The physical world around us is three-dimensional (3D), yet most existing display systems can handle only two-dimensional (2D) images that lack the third dimension (depth) information. This fundamental restriction greatly limits human being's capability of perceiving and understanding the complexity of real world objects and high dimensional data. Uses of true 3D displays in biomedical research would lead to efficient, effective and accurate visualization and interaction on high dimensional cell structure, molecular, genomic medicine, and image data. Uses of true 3D display to clinical applications, such as image guided radiation therapy (IGRT), could eliminate the directional bias during the diagnosis, planning and interventions. Other examples of 3D applications include ophthalmology, endoscopy, bio-analysis, microscopy, &robotic surgeries. There are three classes of true 3D display technologies, namely multiview, volumetric, and computer generated hologram (CGH) displays. This SBIR project deals with multiview 3D display. Many multiview 3D display systems were developed, but all uses multi projectors. These systems could produce impressive visual results, BUT they are very expensive due to costs of multiple (up to 256) projectors. Xigen team takes an entirely new approach to the multiview 3D display design. Instead of relying on multiple projectors, we use single projector and clever opto-mechanical scanning mechanism to produce multiple virtual projectors for generating multiviews. This revolutionary single projector multiview (SPM) technique promises to reduce cost and complexity of a 3D display to a level comparable with that of existing 2D display. There are many technical challenges in the SPM design and implementation. We are not able to address all the technical issues in a single SBIR project. Instead, in this SBIR, we will focus on a criticl technical challenge for the SPM display, namely the high-frame-rate (HFR) image projector. To achieve high degree of 3D fidelity, large number of views is needed, requiring HFR. For example, at a standard 24Hz of 3D image refreshing rate, a sequential 128-view 3D display would need 128x24=3,072 Hz grey-scale (8-bit) images. To the best of our knowledge, no single projector exists that can achieve such a HFR, at any cost. Therefore, the primary objective of this SBIR proposed herein is to develop the novel HFR projector technology to facilitate the full color HFR multiview 3D display. Phase 1 specific aims are:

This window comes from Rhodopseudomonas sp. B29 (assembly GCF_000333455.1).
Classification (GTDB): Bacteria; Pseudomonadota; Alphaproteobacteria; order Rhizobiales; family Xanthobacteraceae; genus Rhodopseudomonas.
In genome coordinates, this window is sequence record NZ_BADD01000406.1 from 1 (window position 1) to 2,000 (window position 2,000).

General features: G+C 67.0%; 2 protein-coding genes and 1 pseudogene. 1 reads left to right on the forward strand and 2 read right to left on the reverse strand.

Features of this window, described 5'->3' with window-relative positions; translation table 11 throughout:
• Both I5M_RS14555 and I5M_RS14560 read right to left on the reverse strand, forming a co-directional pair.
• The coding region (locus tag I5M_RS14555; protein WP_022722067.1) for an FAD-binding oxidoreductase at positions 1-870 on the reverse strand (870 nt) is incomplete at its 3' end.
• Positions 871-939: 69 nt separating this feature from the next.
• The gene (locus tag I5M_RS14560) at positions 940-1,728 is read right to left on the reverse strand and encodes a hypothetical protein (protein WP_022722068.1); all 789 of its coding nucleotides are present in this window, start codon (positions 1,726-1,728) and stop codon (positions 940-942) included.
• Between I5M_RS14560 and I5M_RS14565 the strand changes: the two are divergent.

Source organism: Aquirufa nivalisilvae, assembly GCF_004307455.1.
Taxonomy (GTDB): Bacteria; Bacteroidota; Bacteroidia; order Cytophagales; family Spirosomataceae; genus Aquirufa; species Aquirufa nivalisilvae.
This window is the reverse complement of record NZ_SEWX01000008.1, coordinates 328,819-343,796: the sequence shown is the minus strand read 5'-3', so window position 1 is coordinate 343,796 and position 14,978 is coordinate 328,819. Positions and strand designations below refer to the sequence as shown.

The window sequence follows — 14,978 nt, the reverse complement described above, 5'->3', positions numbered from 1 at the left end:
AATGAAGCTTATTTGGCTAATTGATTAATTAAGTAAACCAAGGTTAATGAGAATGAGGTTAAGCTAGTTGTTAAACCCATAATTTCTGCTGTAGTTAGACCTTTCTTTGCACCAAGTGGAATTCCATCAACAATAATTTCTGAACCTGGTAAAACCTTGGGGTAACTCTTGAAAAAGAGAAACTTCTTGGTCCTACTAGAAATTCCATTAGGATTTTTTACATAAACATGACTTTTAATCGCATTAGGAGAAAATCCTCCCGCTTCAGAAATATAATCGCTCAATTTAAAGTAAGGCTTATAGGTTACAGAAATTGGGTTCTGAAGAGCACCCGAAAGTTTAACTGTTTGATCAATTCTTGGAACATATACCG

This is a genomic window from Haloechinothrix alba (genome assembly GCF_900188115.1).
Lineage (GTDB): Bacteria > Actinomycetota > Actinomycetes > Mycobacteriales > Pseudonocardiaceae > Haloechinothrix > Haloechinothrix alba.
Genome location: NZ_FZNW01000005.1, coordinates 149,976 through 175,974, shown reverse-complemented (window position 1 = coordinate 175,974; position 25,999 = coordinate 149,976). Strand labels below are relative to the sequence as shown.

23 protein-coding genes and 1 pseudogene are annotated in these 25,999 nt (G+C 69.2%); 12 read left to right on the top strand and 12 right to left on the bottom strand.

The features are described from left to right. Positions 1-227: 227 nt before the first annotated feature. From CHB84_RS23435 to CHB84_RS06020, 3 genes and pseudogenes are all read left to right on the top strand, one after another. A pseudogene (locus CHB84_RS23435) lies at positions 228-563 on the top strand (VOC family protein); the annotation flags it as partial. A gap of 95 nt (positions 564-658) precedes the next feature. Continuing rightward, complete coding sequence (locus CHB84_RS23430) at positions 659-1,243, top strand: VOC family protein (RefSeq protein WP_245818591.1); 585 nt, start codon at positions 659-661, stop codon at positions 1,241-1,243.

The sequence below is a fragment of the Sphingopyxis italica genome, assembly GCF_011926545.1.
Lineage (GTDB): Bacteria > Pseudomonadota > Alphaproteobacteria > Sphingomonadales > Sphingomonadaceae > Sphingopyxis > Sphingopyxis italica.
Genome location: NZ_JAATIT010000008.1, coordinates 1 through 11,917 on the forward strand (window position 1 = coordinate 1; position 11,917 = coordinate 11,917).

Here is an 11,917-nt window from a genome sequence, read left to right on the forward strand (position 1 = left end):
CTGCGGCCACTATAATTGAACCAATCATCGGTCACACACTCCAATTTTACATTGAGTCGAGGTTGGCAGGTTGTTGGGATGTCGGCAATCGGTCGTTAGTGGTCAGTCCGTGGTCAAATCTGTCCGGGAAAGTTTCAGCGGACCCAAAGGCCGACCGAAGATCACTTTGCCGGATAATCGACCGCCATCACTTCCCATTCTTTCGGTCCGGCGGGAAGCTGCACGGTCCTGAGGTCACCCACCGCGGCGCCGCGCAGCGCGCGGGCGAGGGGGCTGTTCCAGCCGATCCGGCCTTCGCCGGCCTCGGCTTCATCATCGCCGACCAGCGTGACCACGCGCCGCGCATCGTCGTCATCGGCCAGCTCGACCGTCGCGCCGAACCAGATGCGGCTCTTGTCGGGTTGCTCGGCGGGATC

Aim 1 : Design and test a single color high frame rage (HFR) projector 1.1. Design intensity filter wheel (IFW) and explore electronic control technique for LIM. 1.2. Synchronize LIM with DLP's timing to produce 8-bit grey scale image.